Oct. 6, 2017 By Christian Murray
The Department of Homeless Services has been housing homeless families at the City View Inn in Long Island City since late July, residents learned at a community meeting last night.
The revelation was made during a heated Community Board 2 meeting on Oct. 6 while board members were questioning DHS officials on why the agency started using the Best Western hotel as a shelter without providing the community adequate notice. Some officials said they were given less than 24 hours notice before the decision to use the hotel at 38-05 Hunters Point Ave. as a shelter.
Claims that DHS lacks transparency grew in intensity when attendees were informed that it had been using the Citi View Inn, located at 33-17 Greenpoint Ave., to house 37 homeless families since late July.
A representative from DHS claimed that elected officials and the community board were notified 24 hours prior to the homeless moving into the Citi View Inn. CB2 officials, however, claim that they only learned about it being used as a shelter after the 108 Police Precinct notified them of some domestic disputes at the location — and they did some digging.
Representatives of DHS faced an onslaught of criticism at the meeting, with elected officials, board members and the public arguing that the agency acts in secret to the detriment of the public.
“This is a broken system,” said Councilman Jimmy Van Bramer, who spoke at the beginning of the board meeting. “It is wrong and absolutely absurd to start moving people in before anyone in the community knows or has an opportunity to talk about it.”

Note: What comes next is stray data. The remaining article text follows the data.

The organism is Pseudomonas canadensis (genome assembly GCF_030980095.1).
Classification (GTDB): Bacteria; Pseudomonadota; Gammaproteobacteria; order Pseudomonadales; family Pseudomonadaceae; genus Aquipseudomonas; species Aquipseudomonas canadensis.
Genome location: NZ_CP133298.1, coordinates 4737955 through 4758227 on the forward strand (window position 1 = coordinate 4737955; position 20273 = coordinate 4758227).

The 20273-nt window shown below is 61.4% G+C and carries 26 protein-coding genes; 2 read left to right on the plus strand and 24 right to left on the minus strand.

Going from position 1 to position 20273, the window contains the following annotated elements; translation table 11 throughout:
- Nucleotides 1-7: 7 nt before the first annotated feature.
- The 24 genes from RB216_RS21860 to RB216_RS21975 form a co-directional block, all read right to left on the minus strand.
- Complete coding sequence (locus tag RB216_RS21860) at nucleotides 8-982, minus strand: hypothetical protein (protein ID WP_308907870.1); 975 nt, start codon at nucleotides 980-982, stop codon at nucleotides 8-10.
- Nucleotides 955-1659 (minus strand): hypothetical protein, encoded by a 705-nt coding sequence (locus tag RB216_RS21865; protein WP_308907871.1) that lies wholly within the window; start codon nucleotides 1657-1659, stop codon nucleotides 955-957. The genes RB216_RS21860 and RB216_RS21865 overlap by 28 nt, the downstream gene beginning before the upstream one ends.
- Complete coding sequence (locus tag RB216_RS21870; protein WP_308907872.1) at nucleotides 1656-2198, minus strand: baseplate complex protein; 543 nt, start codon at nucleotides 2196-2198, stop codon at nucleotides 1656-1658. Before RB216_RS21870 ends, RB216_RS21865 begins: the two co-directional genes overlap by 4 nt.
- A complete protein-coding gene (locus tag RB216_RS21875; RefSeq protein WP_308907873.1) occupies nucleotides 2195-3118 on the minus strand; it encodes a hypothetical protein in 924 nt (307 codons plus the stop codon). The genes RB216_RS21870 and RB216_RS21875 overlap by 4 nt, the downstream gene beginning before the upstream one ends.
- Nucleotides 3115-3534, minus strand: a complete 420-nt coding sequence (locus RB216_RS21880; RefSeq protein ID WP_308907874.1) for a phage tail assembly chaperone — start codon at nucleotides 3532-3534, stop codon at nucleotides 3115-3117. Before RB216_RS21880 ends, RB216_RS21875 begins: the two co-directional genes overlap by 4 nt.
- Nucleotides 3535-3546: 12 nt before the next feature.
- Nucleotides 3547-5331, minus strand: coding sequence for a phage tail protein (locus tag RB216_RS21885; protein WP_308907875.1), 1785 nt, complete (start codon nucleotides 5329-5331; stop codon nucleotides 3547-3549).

Van Bramer said that he nor any of the elected officials knew that 57 families were moving into the Best Western, located at 38-05 Hunters Point Ave., until hours before people started moving in.
DHS officials defended the practice, arguing that it is required to house the homeless and that it was an emergency so it decided to use the Best Western.
Stephen Cooper, a board member, asked DHS how it came to use Best Western, doubting that the agency just ran out that night looking for a hotel to house 57 families. He and other members wanted to know what discussions had taken place with the owner of Best Western prior to last week, and what had been negotiated.
The representatives of DHS at the meeting were unable to answer these questions.
Some board members claimed that Community Board 2 is carrying an unfair burden, with four hotels in the district now being used to shelter the homeless–the Verve Hotel, Best Western, Quality Inn and Citi View. Many also wanted to know how many homeless people came from CB2.
Amanda Nasner, the Queens Director for DHS, said that 416 homeless people are being housed in Community Board 2. She said that 260 individuals who are part of the citywide shelter system come from CB2.
After the meeting, Van Bramer in a statement said that the district is already doing enough to house the homeless.
“Our community now houses more homeless individuals than it produces,” Van Bramer said. “The Mayor has said those numbers should be aligned. So why do they keep converting hotels into shelters in an area already doing more than its fair share? It’s wrong and it must end. The Mayor and Department of Homeless Services Commissioner should come to our community and answer these questions directly from my constituents.”
The City View location, according to CB2, has been less contentious than what’s transpired with the Best Western, where attendees last night complained about people pot smoking and loitering outside. The Best Western’s location by the LIE is also viewed by some as hazardous for children.
Meanwhile, there have not been any complaints made by residents about Citi View to Community Board 2 and elected leaders have heard little.
Denise Keehan Smith, community board 2 chair, attributes the lack of complaints to Citi View’s location. The hotel is not located in a residential area; instead it is across the street from Calvary Cemetery, adjacent to an industrial zone.